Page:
Income-Based Repayment (IBR) plans have been gaining popularity in recent years. They allow students more flexibility by reducing their payments and stretching out repayment plans over a longer period of time, promising forgiveness of any remaining debt at the end of that time period.
However, it may not be as simple as making a bunch of tiny payments and having your debt wiped clean. Here are a few considerations about IBR plans and how they help students:
How Payments are Calculated
There are currently several different income-driven repayment options based on the when your child was in school and how they want to repay their loans. Depending on which option they choose, their payment will be capped between 10-20% of their discretionary income after graduation, and will never exceed what their regular payment would have been over the standard 10 year repayment period.
“Discretionary income” is a term used for a very specific calculation which equals the difference between their actual income and 150% of the poverty limit for their family unit. This doesn’t take into account any other debt they may accumulate or other bills that they need to pay each month. As a result, this 10-20% may still be far greater than the actual amount of money they have available to make a payment.
By stretching out the repayment period of a loan, the amount of interest that accrues will end up being far greater than what your student would have paid under the original loan terms. Significantly less of their payment will be put toward paying down the principal each month and depending on how small their payment is it may not even cover interest alone. This is why income-based repayment plans are usually combined with loan forgiveness.
Changes in Status
A lot can change in 20 years. As such, it’s possible that your student will reach a point where they are no longer eligible for income-based repayment and will have to go back to making their full original payment. Likewise, if they lose their job, they will have to re-qualify for the IBR plan, which will reduce their payments based on their new circumstances. This may provide a temporary reprieve for people who find themselves suddenly unable to make their regular payments, but it is not a good strategy for the long term.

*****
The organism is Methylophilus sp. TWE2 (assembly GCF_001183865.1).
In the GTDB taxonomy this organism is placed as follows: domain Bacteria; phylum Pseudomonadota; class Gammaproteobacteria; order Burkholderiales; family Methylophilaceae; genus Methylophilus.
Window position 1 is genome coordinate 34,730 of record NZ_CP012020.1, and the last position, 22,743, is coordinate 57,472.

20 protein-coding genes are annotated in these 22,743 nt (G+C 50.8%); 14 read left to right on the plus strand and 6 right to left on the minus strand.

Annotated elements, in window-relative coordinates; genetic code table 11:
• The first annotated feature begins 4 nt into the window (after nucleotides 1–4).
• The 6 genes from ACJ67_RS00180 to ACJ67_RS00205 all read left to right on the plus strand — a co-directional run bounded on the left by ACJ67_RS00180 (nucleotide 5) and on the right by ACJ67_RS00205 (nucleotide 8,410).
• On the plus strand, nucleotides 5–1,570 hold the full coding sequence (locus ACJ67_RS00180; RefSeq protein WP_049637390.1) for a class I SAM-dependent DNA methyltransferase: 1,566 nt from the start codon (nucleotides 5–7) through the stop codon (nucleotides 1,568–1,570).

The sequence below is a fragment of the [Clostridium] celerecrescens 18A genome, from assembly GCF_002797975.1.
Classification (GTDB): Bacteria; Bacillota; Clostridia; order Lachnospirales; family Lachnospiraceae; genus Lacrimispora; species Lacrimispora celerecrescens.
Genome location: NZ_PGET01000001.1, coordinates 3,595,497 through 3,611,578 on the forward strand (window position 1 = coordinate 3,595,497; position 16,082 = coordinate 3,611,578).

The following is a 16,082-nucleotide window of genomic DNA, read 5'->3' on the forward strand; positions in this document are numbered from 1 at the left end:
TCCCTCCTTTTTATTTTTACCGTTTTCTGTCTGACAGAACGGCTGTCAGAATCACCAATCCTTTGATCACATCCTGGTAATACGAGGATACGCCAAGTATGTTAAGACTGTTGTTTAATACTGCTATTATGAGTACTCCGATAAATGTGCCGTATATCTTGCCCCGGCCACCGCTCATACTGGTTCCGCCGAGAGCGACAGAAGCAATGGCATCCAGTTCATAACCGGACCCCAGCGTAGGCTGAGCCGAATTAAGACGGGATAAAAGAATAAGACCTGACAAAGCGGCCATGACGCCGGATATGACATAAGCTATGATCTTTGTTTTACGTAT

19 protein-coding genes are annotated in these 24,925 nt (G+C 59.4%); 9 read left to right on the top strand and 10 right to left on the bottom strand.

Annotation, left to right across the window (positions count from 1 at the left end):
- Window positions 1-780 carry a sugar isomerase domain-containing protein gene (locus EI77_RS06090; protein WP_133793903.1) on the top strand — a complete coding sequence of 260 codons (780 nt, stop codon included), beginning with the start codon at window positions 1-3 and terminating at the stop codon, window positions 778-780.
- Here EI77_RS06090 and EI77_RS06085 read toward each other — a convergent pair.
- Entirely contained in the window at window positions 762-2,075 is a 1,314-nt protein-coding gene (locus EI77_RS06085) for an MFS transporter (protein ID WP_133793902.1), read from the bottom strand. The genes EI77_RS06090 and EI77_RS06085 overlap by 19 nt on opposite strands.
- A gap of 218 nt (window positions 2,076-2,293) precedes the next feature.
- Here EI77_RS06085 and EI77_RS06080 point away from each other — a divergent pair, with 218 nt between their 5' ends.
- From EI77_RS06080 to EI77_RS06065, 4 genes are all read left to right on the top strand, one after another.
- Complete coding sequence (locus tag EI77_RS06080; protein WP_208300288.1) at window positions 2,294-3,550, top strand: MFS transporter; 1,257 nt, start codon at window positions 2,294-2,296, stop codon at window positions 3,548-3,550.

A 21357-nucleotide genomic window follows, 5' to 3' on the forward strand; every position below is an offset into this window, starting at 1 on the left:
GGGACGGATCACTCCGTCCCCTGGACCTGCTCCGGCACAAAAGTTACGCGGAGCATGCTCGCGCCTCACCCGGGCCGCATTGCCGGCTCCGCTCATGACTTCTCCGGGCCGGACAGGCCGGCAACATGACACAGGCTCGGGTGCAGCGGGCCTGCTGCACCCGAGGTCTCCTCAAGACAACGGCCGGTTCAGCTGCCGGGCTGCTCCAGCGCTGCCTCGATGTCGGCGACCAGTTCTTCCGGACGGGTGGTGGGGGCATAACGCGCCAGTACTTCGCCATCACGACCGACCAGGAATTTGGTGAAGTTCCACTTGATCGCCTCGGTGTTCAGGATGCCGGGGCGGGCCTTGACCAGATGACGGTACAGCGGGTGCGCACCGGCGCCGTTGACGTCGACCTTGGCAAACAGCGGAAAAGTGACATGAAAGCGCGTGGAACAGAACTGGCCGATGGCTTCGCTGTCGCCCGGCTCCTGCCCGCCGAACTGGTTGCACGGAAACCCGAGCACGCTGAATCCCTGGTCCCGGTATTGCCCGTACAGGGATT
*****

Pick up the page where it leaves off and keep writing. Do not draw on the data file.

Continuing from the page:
If your student manages to make it through the full 20 years on an IBR plan with no late payments, and they are eligible for loan forgiveness, there are still taxes to contend with. Under current IRS rules, any forgiven debt will need to be counted as income during that year and will be subject to income taxes. This can be an unexpected expense on top of the already increased interest that was paid.
Income Based Repayment plans serve a purpose as a short-term way for students to stay current on their loans when they are just out of school and have entry-level jobs, especially if their loan amount is very high. They can also act as a momentary solution during an unexpected job loss. However, IBR plans cost more long-term and are not a good fit for someone who has the ability to pay off their loans according to the original payment plan.
Depending on your student’s circumstance, a better option for them may be loan consolidation or refinancing. In order to get the best rates on refinancing compare offers from multiple lenders.
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